Dr. Gaskins is the Assistant Dean of Inclusive Excellence and Community Engagement in the University of Cincinnati College of Engineering and Applied Science, the only African-American female currently teaching in the faculty of the College of Engineering. Whitney earned her Bachelor of Science in Biomedical Engineering, her Masters of Business Administration in Quantitative Analysis and her Doctorate of Philosophy in Biomedical Engineering/Engineering Education. In her role as Assistant Dean, Dr. Gaskins has revamped the summer bridge program to increase student support and retention as well as developed and strengthened partnerships in with local area school districts to aid in the high school to college pathway. She serves as the Principal Investigator for both the Choose Ohio First Program (COF) and Ohio LSAMP grants. Through these grant programs the students receive competitive scholarship funding and professional development workshops which help prepare them to enter into the STEMM workforce.She was a recipient of the Dr. Terry Kershaw Faculty Excellence Award and the Excellence in Teaching Award from the University of Cincinnati for her innovative honors course Sticky Innovation (stickyinnovation.com).
Tony’s research is both philosophical and empirical. It is focused on questions related to dynamical modeling, ecological psychology, artificial life and complex systems. He is author of more than 70 articles and the book Radical Embodied Cognitive Science (2009, MIT Press), which was a finalist for the Lakatos Award. His second book, co-authored with Stephan Kaufer, will appear on Polity Press. He is currently editing the second edition of the MIT Encyclopedia of the Cognitive Sciences.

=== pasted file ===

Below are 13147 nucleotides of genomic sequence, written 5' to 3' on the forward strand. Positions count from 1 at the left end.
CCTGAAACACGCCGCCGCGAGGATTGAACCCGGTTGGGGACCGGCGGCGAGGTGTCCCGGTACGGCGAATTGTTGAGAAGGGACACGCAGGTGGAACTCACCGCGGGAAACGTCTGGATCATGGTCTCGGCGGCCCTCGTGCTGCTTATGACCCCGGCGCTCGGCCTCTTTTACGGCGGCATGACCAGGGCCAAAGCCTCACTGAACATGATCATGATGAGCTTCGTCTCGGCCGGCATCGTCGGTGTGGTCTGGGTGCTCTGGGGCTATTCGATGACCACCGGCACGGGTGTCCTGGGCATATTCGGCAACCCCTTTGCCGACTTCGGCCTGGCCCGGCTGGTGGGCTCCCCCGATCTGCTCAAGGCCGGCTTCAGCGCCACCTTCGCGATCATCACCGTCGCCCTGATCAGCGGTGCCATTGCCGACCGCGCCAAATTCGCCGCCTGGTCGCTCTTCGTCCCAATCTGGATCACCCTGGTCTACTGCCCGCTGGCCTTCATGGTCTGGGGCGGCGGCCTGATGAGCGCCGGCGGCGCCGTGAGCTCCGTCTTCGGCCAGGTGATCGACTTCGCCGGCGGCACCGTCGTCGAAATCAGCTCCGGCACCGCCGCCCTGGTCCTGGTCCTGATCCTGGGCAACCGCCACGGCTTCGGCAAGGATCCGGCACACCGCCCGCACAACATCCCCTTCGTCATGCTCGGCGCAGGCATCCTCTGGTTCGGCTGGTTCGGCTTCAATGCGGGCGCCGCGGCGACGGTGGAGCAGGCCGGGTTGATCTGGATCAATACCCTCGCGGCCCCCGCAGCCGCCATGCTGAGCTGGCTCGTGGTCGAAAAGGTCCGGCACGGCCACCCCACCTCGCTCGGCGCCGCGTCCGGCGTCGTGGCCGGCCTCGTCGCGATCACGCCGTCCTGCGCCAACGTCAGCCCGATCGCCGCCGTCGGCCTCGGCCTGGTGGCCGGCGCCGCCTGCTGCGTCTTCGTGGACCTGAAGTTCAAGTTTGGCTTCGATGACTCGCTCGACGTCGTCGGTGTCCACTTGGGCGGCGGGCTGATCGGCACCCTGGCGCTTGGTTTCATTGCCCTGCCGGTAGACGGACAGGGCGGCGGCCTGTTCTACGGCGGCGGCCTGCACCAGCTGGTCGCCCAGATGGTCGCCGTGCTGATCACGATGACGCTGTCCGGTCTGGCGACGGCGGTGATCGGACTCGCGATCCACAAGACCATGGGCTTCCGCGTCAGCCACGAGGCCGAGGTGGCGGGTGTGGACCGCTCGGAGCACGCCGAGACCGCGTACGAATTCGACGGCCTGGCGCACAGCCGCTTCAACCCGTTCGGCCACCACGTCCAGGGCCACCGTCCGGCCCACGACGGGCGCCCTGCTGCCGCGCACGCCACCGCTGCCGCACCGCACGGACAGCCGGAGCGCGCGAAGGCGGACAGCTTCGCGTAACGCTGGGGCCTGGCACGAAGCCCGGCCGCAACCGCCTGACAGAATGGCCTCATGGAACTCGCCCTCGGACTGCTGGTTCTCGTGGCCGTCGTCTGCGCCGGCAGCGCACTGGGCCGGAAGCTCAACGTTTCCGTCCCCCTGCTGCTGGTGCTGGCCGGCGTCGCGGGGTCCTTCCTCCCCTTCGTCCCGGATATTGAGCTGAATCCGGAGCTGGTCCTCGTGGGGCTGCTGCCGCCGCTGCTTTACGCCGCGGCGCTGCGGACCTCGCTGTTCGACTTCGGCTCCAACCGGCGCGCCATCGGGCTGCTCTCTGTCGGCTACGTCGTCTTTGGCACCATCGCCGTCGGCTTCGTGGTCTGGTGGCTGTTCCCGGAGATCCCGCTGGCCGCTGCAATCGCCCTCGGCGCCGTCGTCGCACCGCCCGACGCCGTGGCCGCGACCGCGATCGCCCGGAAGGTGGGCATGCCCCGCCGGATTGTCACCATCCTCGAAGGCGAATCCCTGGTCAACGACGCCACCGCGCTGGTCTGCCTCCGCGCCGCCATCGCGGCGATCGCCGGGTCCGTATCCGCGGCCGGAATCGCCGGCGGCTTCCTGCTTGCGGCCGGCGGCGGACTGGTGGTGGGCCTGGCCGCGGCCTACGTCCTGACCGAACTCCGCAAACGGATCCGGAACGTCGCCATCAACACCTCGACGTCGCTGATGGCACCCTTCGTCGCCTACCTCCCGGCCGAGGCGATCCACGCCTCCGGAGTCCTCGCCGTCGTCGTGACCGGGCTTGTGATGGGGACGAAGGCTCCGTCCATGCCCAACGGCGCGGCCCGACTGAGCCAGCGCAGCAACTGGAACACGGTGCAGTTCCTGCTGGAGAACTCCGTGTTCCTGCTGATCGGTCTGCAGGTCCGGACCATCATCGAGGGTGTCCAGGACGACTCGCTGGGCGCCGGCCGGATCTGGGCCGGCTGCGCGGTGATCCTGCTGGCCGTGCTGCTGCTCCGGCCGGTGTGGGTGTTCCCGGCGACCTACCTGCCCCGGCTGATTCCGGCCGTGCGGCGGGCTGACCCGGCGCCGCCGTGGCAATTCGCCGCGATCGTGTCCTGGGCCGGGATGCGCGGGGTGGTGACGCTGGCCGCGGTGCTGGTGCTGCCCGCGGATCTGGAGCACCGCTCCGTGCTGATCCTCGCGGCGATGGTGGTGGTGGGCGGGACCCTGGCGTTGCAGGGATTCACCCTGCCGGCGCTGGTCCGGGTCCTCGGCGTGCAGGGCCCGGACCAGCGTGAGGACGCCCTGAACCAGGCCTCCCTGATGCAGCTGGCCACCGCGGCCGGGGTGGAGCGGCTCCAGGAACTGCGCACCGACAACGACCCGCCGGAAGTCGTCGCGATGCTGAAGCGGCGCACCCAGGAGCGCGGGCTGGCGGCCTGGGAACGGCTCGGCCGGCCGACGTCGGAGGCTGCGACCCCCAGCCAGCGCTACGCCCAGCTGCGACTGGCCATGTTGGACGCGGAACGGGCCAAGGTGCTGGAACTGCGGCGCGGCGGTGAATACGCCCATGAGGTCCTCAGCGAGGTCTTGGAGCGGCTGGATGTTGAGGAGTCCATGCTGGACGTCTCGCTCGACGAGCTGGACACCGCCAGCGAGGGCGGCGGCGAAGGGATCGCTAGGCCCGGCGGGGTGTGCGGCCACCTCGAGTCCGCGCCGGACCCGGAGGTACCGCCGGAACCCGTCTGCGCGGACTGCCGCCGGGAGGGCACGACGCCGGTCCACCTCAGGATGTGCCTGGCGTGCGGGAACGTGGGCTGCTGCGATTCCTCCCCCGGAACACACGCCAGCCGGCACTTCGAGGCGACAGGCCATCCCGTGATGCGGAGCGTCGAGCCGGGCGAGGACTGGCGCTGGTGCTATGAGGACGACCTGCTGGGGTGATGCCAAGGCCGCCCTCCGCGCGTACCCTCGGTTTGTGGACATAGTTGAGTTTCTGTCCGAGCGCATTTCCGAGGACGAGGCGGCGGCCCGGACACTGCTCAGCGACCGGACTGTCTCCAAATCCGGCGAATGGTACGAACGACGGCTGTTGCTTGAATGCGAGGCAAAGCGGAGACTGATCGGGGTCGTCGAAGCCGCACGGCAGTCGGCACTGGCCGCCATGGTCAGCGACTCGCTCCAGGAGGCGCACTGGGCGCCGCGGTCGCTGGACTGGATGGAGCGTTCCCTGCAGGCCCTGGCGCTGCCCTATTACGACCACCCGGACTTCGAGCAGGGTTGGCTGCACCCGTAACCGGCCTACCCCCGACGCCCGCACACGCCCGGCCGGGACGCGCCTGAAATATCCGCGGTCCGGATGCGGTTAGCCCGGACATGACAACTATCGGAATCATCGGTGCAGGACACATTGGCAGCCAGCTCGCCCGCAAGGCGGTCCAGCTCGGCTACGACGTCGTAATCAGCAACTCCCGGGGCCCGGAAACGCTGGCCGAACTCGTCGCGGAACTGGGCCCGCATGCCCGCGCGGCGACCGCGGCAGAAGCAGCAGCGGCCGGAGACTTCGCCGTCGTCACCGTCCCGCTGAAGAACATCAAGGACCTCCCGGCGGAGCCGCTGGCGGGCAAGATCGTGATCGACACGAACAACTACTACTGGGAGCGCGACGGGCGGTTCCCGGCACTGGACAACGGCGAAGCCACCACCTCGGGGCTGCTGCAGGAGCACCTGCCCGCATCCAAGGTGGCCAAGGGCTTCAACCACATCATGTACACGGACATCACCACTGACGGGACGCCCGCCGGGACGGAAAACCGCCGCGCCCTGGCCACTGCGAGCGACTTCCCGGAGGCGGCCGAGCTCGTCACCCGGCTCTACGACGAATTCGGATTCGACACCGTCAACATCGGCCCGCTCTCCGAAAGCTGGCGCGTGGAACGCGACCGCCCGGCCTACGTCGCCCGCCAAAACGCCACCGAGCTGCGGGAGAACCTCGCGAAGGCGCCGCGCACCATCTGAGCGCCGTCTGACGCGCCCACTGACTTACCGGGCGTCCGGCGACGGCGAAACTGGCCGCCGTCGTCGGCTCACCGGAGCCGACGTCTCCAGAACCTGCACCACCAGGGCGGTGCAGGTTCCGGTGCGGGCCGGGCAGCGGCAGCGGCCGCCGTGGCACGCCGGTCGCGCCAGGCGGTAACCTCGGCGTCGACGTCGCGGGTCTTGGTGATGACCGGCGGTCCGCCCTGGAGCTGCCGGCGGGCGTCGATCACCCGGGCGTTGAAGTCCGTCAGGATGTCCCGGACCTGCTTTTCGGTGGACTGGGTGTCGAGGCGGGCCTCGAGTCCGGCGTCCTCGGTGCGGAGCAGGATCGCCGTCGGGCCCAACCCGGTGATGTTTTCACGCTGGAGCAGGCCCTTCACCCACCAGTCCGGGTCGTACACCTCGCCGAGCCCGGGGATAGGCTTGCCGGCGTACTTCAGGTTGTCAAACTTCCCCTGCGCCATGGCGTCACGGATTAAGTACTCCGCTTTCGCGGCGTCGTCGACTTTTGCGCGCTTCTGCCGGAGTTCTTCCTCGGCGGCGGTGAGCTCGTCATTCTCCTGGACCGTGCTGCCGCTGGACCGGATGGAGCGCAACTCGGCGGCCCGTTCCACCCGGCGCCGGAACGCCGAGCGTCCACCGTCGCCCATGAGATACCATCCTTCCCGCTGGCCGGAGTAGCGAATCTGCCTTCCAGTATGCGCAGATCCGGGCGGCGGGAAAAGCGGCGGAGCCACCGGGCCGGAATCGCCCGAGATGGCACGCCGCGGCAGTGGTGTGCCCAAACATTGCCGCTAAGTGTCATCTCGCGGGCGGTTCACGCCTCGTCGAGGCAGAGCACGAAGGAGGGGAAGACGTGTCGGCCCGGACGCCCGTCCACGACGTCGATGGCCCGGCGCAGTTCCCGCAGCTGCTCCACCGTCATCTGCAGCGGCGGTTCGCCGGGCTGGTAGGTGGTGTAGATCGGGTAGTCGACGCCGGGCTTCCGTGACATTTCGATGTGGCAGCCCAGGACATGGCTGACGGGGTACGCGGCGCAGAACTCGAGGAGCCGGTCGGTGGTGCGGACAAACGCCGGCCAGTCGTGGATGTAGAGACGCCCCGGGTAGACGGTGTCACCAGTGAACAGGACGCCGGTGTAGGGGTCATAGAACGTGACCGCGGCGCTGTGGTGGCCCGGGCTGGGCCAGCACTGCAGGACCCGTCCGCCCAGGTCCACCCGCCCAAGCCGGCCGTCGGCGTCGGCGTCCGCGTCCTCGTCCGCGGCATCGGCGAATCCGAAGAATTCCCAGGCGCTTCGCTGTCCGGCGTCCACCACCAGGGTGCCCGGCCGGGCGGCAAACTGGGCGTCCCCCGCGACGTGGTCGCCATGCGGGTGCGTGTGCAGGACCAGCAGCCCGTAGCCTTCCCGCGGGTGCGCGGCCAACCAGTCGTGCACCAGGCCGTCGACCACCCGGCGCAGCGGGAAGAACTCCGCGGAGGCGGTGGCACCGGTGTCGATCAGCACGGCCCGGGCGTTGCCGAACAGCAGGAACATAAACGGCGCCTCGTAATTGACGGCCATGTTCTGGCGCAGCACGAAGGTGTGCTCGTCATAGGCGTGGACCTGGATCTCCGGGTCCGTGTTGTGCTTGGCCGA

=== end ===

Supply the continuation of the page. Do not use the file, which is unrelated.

Stephanie Sadre-Orafai is a sociocultural anthropologist whose research focuses on the production of difference and types among expert communities in the United States. Her ethnographic work examines media and cultural producers, emerging forms of expertise, the intersection of race, language, and visual practices in aesthetic industries, and forms of evidence and the body. She studied anthropology with a minor in African American Studies at the University of California, Berkeley (BA, 2000) and received her Ph.D. from the Department of Anthropology at New York University in 2010, when she also joined the faculty at UC. Her essays on casting, model development, and fashion reality television have appeared in several edited volumes. She is currently working on her first book, tentatively titled Real People, Real Models: Casting Race and Fashion in 21st Century America, which examines the history of casting in the New York fashion industry, the rise of non-professional or “real people” models, and how modeling and casting agents produce models’ bodies as forms of media, creating new articulations of mediation, visibility, and difference in the process. She is also working on a comparative project, Type by Design, that explores the overlapping concerns of inanimate (typefaces) and animate (models) type production in the commercial font and high fashion modeling industries in New York City. She co-directs the Critical Visions Certificate, a joint effort between faculty in the College of Design, Architecture, Art, and Planning and College of Arts and Sciences, which she established with Jordan Tate in 2011. The program is aimed at teaching students how to effectively combine critical theory and social analysis with art, media, and design practice.